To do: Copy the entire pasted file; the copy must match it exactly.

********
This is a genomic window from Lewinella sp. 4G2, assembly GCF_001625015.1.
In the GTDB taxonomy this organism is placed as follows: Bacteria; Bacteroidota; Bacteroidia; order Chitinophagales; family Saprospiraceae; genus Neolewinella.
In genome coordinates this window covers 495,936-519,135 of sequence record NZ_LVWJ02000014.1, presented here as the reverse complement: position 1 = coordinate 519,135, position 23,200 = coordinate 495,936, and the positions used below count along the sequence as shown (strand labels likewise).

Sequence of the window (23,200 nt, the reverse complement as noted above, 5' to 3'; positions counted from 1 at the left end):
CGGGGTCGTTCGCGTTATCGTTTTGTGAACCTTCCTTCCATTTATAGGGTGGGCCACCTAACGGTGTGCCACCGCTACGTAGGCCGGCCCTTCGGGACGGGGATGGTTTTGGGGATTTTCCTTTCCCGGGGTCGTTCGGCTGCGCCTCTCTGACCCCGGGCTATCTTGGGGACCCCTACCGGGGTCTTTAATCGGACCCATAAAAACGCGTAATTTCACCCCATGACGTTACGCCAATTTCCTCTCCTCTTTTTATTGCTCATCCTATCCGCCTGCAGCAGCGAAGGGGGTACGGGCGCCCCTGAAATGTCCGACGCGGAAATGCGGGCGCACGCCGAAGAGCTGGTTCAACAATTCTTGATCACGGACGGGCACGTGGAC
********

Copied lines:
This is a genomic window from Lewinella sp. 4G2, assembly GCF_001625015.1.
In the GTDB taxonomy this organism is placed as follows: Bacteria; Bacteroidota; Bacteroidia; order Chitinophagales; family Saprospiraceae; genus Neolewinella.
In genome coordinates this window covers 495,936-519,135 of sequence record NZ_LVWJ02000014.1, presented here as the reverse complement: position 1 = coordinate 519,135, position 23,200 = coordinate 495,936, and the positions used below count along the sequence as shown (strand labels likewise).

Sequence of the window (23,200 nt, the reverse complement as noted above, 5' to 3'; positions counted from 1 at the left end):
CGGGGTCGTTCGCGTTATCGTTTTGTGAACCTTCCTTCCATTTATAGGGTGGGCCACCTAACGGTGTGCCACCGCTACGTAGGCCGGCCCTTCGGGACGGGGATGGTTTTGGGGATTTTCCTTTCCCGGGGTCGTTCGGCTGCGCCTCTCTGACCCCGGGCTATCTTGGGGACCCCTACCGGGGTCTTTAATCGGACCCATAAAAACGCGTAATTTCACCCCATGACGTTACGCCAATTTCCTCTCCTCTTTTTATTGCTCATCCTATCCGCCTGCAGCAGCGAAGGGGGTACGGGCGCCCCTGAAATGTCCGACGCGGAAATGCGGGCGCACGCCGAAGAGCTGGTTCAACAATTCTTGATCACGGACGGGCACGTGGAC